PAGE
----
CAMP 2013: What you need to know about food policy

JAWS CAMP 2013 l
Nancy Watzman of Sunlight Foundation. Photo by @StereoGab

Nancy Watzman of Sunlight Foundation. Photo by @StereoGab

By 2013 JAWS Fellow Arielle Stevenson

Food policy affects the daily lives of everyone everywhere. From the massive federal farm bill to food stamps, child obesity, state regulations and crop modification, the power of food policy simply can’t be underestimated.

Discussion moderator Carol Guensburg, editor for Scripps Howard News Service and cofounder of AmericanFoodRoots.com gave JAWS the rundown on covering food policy at the first panel discussion of JAWS 2013.

The most important factor in covering the food policy beat isn’t unlike any other policy-concentrated topic.

“Who has the money and what jurisdiction does it fall under?” Guensberg asked.

In the subsequent panel on food writing, speakers Lisa Gosselin and Molly Stevens discussed the controversy surrounding the popular pomegranate juice company POM Wonderful’s health claims. More than $28 million went into research and studies showing that POM had incredible health benefits. Some food writers jumped on the story. But eight years later, the FDA and FTC lodged complaints against POM, stating those claims were deceptive and misleading.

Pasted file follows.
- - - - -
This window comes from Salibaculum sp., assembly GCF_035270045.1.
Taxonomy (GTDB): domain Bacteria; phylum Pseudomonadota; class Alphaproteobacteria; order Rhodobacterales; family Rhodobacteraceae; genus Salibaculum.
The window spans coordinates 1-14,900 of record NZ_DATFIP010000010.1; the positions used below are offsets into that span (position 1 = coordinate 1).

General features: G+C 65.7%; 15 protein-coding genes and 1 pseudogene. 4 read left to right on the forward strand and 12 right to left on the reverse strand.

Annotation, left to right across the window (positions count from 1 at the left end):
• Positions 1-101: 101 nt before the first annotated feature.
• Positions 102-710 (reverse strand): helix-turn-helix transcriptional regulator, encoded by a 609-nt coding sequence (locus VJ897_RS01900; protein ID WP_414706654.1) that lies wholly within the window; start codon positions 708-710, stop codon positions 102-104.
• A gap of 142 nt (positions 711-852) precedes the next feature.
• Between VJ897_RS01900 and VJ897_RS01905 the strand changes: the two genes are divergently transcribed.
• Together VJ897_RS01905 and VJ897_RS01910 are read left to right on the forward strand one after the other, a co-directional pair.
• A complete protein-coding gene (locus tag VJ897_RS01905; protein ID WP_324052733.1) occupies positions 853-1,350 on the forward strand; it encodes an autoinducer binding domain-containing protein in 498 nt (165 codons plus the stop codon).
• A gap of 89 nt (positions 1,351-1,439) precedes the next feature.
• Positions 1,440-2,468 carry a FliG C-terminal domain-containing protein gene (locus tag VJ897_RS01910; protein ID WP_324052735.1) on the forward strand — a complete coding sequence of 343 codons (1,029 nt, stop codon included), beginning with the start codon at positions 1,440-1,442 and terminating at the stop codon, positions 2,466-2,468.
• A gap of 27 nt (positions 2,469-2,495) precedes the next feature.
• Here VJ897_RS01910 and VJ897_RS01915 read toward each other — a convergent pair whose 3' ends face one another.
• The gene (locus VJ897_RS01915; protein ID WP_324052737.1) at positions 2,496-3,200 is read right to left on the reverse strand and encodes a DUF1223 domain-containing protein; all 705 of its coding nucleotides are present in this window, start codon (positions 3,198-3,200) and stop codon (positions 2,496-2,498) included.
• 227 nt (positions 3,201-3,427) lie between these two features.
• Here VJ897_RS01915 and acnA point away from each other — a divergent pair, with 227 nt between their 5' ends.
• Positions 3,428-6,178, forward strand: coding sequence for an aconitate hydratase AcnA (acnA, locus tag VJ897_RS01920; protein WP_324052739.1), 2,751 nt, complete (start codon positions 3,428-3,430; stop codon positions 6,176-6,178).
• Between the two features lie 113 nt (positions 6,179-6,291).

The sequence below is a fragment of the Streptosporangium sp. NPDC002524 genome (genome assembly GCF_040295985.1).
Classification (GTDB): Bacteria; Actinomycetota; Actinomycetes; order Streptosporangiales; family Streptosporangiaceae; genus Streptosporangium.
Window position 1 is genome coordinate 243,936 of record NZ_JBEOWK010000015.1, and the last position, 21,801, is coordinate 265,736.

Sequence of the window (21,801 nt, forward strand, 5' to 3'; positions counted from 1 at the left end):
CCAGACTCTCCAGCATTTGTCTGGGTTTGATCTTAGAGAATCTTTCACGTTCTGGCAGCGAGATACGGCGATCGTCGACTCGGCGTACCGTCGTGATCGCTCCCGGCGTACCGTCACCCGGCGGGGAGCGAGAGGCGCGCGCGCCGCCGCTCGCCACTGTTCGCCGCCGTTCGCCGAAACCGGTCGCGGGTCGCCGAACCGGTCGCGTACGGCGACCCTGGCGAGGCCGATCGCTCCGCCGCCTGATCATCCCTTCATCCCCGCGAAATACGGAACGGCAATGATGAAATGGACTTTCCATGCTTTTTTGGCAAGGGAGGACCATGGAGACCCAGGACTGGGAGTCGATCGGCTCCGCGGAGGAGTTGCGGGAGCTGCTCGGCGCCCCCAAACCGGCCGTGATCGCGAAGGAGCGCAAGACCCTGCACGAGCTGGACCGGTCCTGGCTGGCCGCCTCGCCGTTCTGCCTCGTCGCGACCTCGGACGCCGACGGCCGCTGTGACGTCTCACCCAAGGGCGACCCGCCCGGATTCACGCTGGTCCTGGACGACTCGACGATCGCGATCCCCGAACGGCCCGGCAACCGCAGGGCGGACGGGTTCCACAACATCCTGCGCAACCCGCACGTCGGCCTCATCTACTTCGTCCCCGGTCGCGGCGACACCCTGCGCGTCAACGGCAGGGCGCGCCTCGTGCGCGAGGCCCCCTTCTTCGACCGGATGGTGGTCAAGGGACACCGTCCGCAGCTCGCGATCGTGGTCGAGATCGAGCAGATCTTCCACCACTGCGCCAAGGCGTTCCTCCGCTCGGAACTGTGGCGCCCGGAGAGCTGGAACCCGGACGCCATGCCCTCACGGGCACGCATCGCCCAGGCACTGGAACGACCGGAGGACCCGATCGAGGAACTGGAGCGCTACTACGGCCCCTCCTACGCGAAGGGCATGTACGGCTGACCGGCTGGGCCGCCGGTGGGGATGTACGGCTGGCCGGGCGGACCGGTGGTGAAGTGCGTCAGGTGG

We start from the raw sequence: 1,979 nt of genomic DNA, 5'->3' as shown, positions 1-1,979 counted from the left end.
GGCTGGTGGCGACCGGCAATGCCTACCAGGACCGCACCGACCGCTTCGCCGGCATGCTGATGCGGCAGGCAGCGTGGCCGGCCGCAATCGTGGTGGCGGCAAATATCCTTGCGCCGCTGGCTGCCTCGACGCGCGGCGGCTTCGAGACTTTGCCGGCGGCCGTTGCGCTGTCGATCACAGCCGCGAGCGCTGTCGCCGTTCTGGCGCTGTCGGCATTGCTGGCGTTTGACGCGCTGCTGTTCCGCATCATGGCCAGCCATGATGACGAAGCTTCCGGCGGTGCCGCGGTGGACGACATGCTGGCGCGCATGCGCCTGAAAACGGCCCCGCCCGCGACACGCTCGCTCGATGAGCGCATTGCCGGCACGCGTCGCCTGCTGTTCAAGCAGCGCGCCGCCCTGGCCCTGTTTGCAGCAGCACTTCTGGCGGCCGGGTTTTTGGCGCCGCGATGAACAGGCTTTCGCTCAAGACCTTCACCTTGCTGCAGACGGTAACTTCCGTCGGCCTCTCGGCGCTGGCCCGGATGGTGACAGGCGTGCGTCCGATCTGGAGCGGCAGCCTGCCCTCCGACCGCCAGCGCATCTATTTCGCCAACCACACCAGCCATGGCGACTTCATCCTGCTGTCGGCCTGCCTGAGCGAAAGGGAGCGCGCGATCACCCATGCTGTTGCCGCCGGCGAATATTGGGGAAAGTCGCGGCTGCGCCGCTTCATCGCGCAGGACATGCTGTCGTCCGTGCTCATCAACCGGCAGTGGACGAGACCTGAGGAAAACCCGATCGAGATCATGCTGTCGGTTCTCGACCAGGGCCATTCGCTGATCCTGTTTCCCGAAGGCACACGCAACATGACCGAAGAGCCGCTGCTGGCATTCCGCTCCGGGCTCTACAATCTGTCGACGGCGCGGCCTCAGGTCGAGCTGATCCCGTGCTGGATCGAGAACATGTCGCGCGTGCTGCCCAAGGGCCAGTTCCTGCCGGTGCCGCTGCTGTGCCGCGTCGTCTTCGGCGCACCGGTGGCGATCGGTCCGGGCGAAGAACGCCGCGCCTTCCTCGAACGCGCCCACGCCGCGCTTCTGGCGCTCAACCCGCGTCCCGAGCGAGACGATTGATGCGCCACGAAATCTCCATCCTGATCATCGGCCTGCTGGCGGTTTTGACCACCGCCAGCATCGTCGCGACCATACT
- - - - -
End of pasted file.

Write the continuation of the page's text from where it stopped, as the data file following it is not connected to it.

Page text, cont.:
When covering food policy, especially where health claims are involved, Guensberg said it’s important to follow the money.

“You need to understand who commissioned the study, who funded it, and who is actually behind the organization,” Guensburg said. “Who funded the study may not be enough information, find out who is behind it and who validates that information.”

When it comes to covering stories such as the movement to label GMOs (genetically modified organisms), Guensburg said it’s important to find context. She referenced the 1990s story on the Bovine Growth Hormone. Labeling laws were enforced on the milk produced by cows given BGH.

“How were sales influenced after labels were implemented?” Guensburg said. “What affect did that have?”

Also important to investigate, said Guensburg, is the public comment period following a major food study.

“See who is commenting and who’s saying what,” she said. “Are the comments fair and even-handed? Who are the stakeholders here?”

Examples of panel members’ work on this topic include an article on a spinach scare by Nancy Watzman of Sunlight Foundation and hunting in New Jersey from Guensburg.